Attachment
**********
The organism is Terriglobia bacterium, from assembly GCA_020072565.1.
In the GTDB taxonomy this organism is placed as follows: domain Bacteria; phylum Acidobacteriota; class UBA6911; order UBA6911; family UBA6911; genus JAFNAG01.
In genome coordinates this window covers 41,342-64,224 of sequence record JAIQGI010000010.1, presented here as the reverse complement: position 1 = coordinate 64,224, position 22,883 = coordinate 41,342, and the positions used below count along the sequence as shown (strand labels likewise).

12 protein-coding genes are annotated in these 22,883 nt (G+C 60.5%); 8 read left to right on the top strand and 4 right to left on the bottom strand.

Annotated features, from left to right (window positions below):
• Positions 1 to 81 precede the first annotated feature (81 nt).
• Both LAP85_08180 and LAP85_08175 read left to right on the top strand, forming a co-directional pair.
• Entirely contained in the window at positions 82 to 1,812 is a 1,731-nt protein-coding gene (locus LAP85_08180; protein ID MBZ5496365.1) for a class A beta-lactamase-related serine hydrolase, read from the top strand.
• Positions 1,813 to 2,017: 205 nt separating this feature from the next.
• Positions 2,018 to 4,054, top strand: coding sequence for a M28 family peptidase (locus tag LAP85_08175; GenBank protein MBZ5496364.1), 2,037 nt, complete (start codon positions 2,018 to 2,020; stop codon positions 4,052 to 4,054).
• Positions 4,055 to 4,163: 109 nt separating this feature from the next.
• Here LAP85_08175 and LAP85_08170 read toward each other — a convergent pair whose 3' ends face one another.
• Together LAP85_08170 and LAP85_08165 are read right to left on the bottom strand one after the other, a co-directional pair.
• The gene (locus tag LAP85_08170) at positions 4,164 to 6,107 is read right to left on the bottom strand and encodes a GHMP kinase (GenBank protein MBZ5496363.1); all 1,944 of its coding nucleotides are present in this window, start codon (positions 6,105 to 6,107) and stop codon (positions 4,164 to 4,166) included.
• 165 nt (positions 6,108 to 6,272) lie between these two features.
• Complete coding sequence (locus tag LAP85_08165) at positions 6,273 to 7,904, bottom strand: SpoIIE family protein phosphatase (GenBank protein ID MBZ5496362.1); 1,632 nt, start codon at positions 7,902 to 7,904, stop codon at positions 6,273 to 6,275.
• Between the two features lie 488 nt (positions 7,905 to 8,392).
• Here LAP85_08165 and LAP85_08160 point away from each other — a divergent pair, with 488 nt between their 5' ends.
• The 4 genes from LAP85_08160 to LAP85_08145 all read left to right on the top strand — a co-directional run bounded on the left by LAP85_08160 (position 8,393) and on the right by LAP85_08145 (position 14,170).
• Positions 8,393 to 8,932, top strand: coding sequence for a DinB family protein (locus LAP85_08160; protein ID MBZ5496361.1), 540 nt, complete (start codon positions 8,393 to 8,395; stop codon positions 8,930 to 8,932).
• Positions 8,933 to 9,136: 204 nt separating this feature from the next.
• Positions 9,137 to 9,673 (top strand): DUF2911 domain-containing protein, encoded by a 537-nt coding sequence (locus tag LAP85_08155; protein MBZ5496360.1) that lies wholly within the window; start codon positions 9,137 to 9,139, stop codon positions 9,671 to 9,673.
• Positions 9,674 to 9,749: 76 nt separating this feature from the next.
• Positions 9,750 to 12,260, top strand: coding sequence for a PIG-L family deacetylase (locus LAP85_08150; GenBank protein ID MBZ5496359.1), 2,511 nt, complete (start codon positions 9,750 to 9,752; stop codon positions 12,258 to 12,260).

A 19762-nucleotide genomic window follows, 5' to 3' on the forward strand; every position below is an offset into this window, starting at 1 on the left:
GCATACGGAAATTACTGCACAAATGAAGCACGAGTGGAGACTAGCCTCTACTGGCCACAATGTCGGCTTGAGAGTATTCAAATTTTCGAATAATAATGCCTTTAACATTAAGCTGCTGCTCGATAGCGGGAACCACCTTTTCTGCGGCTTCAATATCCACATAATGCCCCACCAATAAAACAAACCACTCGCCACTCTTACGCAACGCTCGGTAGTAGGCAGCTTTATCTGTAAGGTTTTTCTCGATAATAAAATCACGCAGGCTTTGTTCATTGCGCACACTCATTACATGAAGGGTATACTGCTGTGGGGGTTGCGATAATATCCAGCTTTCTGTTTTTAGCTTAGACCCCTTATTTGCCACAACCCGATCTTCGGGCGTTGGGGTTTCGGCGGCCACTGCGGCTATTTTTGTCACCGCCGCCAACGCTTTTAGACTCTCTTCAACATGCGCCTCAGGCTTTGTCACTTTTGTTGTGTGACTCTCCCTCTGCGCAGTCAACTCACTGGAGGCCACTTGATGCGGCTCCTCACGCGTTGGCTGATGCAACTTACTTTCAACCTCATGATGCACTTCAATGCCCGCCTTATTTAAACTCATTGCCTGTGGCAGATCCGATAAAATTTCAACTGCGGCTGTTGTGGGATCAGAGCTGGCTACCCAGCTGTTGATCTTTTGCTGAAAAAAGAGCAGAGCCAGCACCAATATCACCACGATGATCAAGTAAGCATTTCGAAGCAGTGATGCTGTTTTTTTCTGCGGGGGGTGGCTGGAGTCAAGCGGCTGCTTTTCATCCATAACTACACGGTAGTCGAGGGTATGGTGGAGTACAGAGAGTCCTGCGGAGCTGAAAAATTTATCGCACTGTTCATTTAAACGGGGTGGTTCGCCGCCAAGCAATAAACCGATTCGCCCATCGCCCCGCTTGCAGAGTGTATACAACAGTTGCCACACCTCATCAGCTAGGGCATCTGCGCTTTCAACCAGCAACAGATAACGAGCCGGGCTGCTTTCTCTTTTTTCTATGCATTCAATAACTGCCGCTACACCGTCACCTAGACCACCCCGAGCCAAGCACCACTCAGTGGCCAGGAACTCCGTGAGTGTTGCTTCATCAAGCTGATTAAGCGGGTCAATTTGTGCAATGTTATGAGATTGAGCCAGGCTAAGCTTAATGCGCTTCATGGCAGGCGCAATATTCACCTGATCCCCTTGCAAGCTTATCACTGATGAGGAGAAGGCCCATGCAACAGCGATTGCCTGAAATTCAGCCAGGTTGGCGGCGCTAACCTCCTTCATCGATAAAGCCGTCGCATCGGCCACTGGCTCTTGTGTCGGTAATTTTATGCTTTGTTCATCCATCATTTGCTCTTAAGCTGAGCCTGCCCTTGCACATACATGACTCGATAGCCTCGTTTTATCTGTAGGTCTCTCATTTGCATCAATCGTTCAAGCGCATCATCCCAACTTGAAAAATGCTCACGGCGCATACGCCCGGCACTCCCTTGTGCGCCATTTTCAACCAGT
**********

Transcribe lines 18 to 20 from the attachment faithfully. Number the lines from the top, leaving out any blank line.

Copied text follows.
• Here LAP85_08165 and LAP85_08160 point away from each other — a divergent pair, with 488 nt between their 5' ends.
• The 4 genes from LAP85_08160 to LAP85_08145 all read left to right on the top strand — a co-directional run bounded on the left by LAP85_08160 (position 8,393) and on the right by LAP85_08145 (position 14,170).
• Positions 8,393 to 8,932, top strand: coding sequence for a DinB family protein (locus LAP85_08160; protein ID MBZ5496361.1), 540 nt, complete (start codon positions 8,393 to 8,395; stop codon positions 8,930 to 8,932).